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Thread: Atlanta is getting sporty

  1. #81
    Quote Originally Posted by fixer View Post
    After thinking about this...

    I知 not talking about formal charges. Not things to get cops jammed up.

    I知 thinking that police have an extended duty to the public ( not an individual) that would create leniency in use of force in situations like this Atlanta incident.

    Put another way if we have a force of cops who can, at , will say fuck it I知 not dealing with this, then what do we have ?
    You will have the progressive statists desired results. Heck you won稚 even need bail reform is nobody ever gets arrested.
    Just a Hairy Special Snowflake supply clerk with no field experience, shooting an Asymetric carbine as a Try Hard. Snarky and easily butt hurt. Favorite animal is the Cape Buffalo....likely indicative of a personality disorder.
    "If I had a grandpa, he would look like Delbert Belton".

  2. #82
    critical race weary blues's Avatar
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    Quote Originally Posted by El Cid View Post
    Not that far fetched. I mean we had a POTUS who did that very thing for 8 years...
    I was going to add something about that to the post but I figured I'd just deal with the current situation. But yep...that was prominent in my mind.
    ...and just like that, I woke up one morning and the America I knew and loved was gone.

  3. #83
    Brass Rat Borderland's Avatar
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    Quote Originally Posted by Nephrology View Post
    I dunno, given his commitment to self destruction, I could see him on ARFcom.
    Never been there. Don't think I'll go. I like it here just fine.
    In the P-F basket of deplorables.

  4. #84
    Brass Rat Borderland's Avatar
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    Quote Originally Posted by Nephrology View Post
    That'll show Wendy's for not letting some guy enjoy his nod in their drive thru....
    Fast food matters. You can't just go around burning down fast food places because the coffee sucks or they change the menu at 11 AM. Or maybe you can now, I don't know.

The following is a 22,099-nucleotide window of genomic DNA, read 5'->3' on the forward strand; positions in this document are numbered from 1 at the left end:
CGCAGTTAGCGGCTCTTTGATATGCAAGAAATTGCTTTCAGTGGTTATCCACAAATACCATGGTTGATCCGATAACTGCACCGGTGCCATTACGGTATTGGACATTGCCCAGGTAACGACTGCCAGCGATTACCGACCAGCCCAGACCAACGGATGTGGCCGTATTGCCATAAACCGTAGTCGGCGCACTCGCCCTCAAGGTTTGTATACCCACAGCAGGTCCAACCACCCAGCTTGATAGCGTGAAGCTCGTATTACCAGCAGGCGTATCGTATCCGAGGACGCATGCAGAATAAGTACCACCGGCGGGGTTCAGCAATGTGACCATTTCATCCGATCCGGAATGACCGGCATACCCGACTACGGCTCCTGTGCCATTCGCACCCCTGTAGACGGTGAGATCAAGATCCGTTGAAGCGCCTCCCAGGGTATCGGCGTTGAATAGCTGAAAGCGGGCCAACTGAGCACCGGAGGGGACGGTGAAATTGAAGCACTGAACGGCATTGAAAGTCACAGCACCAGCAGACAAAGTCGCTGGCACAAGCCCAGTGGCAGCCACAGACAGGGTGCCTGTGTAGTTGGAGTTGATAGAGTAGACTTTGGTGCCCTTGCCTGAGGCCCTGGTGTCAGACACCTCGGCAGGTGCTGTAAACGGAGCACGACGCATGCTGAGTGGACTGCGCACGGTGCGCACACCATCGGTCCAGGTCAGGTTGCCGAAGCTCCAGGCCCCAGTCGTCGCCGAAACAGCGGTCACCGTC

In the P-F basket of deplorables.

  5. #85
    Quote Originally Posted by BehindBlueI's View Post
    We are not legally required to regain control, period.
    We, in the state of Ohio were trained for just that when first I was employed as a Deputy Sheriff in the mid-80s. Of course new "best practices" have beem implemented, but the objective remains the same.

    Quote Originally Posted by BehindBlueI's View Post
    If you're talking about the old "+1" notion of use of force, that's no longer best practice and was never supported by case law. Reasonable force.
    That's what it used to be alright. We went from "Use of Force" reports to "Response to Resistance" forms during that transition. It was the same damned form almost to the letter, just renamed for better optics.
    ''Politics is for the present, but an equation is for eternity.'' ―Albert Einstein

    Full disclosure per the Pistol-Forum CoC: I am the author of Quantitative Ammunition Selection. www.quantitativeammunitionselection.com

  6. #86
    IS WHAT PLANTS CRAVE BehindBlueI's's Avatar
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    Quote Originally Posted by fixer View Post
    After thinking about this...

    I知 not talking about formal charges. Not things to get cops jammed up.

    I知 thinking that police have an extended duty to the public ( not an individual) that would create leniency in use of force in situations like this Atlanta incident.

    Put another way if we have a force of cops who can, at , will say fuck it I知 not dealing with this, then what do we have ?
    There's a difference between dereliction of duty and/or various administrative penalties and a legal requirement to regain control, which was the specific statement I was addressing.
    Important rule change regarding political discussion here: https://pistol-forum.com/showthread....58#post1151858

    Quote Originally Posted by UNM1136 View Post
    Maybe with talented students I would lube up with baby oil and then go at it.

  7. #87
    Member Wheeler's Avatar
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    University Ave and SW ATL are bad places to be no matter what time of day. There have been attempts to gentrify certain areas and rename some of the roads. Some of the worst projects were knocked down and the residents shuffled around. I am glad we don't have to catch any calls in that area, especially now.